7
\$\begingroup\$

I am curious what methods are most suitable for securing PCBs. I have a large PCB which is fixed to a sheet metal enclosure using #4-40 x 1/4" stainless steel screws. The receiving end is a #4-40 captive standoff (PEM product). Initially I was not doing anything to prevent the screws from vibrating out. Sure enough, I started getting complaints that the screws were backing out just during shipping alone. So, I started to use a loc-tite product. This works well, but it's very labor intensive to put a drop on each screw. I have not used a lock washer as it tears up the PCB. Any suggestions?

\$\endgroup\$
  • \$\begingroup\$ Can you add what the screws are made of and what they are screwing into? \$\endgroup\$ – Cybergibbons May 4 '12 at 6:56
  • \$\begingroup\$ I have edited the question to provide that info. \$\endgroup\$ – Jason May 4 '12 at 7:00
  • 2
    \$\begingroup\$ Star washers definitely tear into the PCB. Spring washers less so. You may suggest that layout designers keep traces clear of mounting holes in future. Brushing locktite/nail polish on the screw heads after insertion takes less time than putting washers in. \$\endgroup\$ – user9224 May 4 '12 at 7:33
  • 2
    \$\begingroup\$ Internal tooth lockwashers should be fine. Yes, these will dig into the PCB a little, but there shouldn't be any traces near the holes anyway. Didn't you define a keepout area around all your holes that is the size of a screw head or nut with a little exra? \$\endgroup\$ – Olin Lathrop May 4 '12 at 11:49
  • 2
    \$\begingroup\$ @Jason: maybe you could use a magnetized bit driver to hold the screws, and a pot of loctite to dip them into before screwing them in? Seems that you'd end up with a fluid "load, dip, drive" motion. \$\endgroup\$ – Bryan Boettcher May 4 '12 at 15:42
11
\$\begingroup\$

Crinkle washers (aka wavy washers) do the same job as shakeproof/star washers and don't damage the PCB. They can also be removed and re-tightened more often than star washers without degradation.

enter image description here

\$\endgroup\$
  • 1
    \$\begingroup\$ Jason, you've accepted this answer as correct. Can you confirm use of these washers solved the problem (i.e. no more complaints)? \$\endgroup\$ – Garth Oates May 6 '15 at 13:16
7
\$\begingroup\$

There are a bunch of options. You are encountering the "Quality costs money" paradigm that shows up in production. In production it is also super important to make decisions - not on how something seems but on actual measured results.

Perhaps brushing the heads of the screws with locktite seems labour intensive. But if you measure the time/cost for an assembler to do this it may be less expensive than your alternatives.

Now it sounds like you've got pem inserts pressed into bent metal. There are plastic inserts that have tangs for capturing the board. They have a wide base and press in through a hole in the metal and use tangs for stability on the metal side. The plus side: no screws or screw drivers. Low assembly cost. Down side: its hard to design them in after you've gone to production with metal pem insert design. Maybe next time.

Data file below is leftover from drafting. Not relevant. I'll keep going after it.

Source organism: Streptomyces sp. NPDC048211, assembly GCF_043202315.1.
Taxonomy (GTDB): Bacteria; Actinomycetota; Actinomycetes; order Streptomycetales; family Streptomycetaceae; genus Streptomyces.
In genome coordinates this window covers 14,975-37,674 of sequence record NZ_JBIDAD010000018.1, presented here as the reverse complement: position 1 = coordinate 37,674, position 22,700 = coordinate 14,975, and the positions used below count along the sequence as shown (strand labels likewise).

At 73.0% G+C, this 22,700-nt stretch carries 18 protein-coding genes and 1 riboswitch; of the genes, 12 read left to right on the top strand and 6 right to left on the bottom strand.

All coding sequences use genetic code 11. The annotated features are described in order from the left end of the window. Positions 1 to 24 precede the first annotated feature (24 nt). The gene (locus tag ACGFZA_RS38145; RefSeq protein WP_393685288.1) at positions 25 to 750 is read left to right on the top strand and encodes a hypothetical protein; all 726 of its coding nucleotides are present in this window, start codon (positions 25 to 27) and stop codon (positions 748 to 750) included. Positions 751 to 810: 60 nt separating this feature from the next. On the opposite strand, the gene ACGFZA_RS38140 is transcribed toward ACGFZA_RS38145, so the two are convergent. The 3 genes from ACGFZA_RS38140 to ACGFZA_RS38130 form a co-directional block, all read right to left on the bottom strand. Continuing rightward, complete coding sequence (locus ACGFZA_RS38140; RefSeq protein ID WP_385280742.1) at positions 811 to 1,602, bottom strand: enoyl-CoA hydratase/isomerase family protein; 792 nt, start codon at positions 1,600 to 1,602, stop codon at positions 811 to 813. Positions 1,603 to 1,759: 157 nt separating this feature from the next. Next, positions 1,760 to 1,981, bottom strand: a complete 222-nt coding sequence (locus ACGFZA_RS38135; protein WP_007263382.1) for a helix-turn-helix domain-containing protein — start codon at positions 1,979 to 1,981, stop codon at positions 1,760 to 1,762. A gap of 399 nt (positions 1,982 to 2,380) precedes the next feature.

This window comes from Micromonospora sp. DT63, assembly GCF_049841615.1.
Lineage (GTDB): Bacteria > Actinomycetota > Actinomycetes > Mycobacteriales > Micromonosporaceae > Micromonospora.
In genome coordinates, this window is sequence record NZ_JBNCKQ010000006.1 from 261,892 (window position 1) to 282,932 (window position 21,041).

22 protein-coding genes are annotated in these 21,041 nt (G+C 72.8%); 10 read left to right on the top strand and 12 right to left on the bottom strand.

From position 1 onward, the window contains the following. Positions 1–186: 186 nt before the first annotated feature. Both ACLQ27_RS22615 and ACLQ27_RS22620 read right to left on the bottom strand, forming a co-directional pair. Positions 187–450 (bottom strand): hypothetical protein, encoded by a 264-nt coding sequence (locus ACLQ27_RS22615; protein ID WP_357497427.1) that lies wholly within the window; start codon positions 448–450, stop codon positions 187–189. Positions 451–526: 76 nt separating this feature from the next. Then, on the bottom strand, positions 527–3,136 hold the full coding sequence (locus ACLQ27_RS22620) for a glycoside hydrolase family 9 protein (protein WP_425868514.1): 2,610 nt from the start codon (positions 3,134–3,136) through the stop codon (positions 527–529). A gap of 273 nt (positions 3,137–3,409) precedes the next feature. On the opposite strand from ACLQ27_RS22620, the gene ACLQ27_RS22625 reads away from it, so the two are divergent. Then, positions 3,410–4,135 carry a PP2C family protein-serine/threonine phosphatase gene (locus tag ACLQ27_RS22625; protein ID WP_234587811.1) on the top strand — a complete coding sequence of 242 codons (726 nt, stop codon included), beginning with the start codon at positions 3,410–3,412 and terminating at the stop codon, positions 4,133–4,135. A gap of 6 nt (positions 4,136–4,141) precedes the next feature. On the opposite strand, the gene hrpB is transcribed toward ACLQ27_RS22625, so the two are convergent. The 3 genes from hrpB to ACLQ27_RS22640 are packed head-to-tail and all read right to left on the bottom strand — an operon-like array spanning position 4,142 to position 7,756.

Another option is self tapping screws into the metal with plastic tube standoffs. A bit tricky to assemble.

Another option is self tappers into plastic inserts. These are smaller profile than the snap-in inserts above, and still require screws and screw drivers. But you might get away with them after going to production.

Use self tappers where you can. They bite in for good retention. And anything threaded adds cost to the piece parts. Better yet - use snap-ins.

Torque spec. Use a torque screw driver when inserting the screws, whether pneumatic, electric, or hand driven. Figure out the best torque setting and use it. The screws shouldn't be backing out that much that often that early if they are torqued in.

All that: maybe a quick brush with locktite doesn't cost that much.

Remember: "Quality costs money."

\$\endgroup\$
  • \$\begingroup\$ Any suggestions for a starting point on torque? \$\endgroup\$ – Jason May 4 '12 at 8:19
  • \$\begingroup\$ Torque depends on screw and PCB. You should be able to find an JEDEC, ASTM or ANSI spec. I can usually tighten it by feel and then measure it with a torque screwdriver. But that's only because I don't have the spec. \$\endgroup\$ – user9224 May 4 '12 at 10:48
  • 1
    \$\begingroup\$ @Jason Refer to IPC-A-610 which talks greatly about 'best practices' for manufacturing of electronic assemblies. \$\endgroup\$ – Adam Lawrence May 4 '12 at 12:22
1
\$\begingroup\$

You may also consider PEM SNAP-TOP Standoffs or similar? They install into steel metal and there are no loose parts to drop.

I personally err away from crinkle washers etc; they've been proved to be mostly useless and in some cases detrimental. See NASA Reference Publication 1228, Fastener Design Manual for more information.

\$\endgroup\$

protected by Dave Tweed Jun 19 '14 at 4:18

Thank you for your interest in this question. Because it has attracted low-quality or spam answers that had to be removed, posting an answer now requires 10 reputation on this site (the association bonus does not count).

Would you like to answer one of these unanswered questions instead?

Not the answer you're looking for? Browse other questions tagged or ask your own question.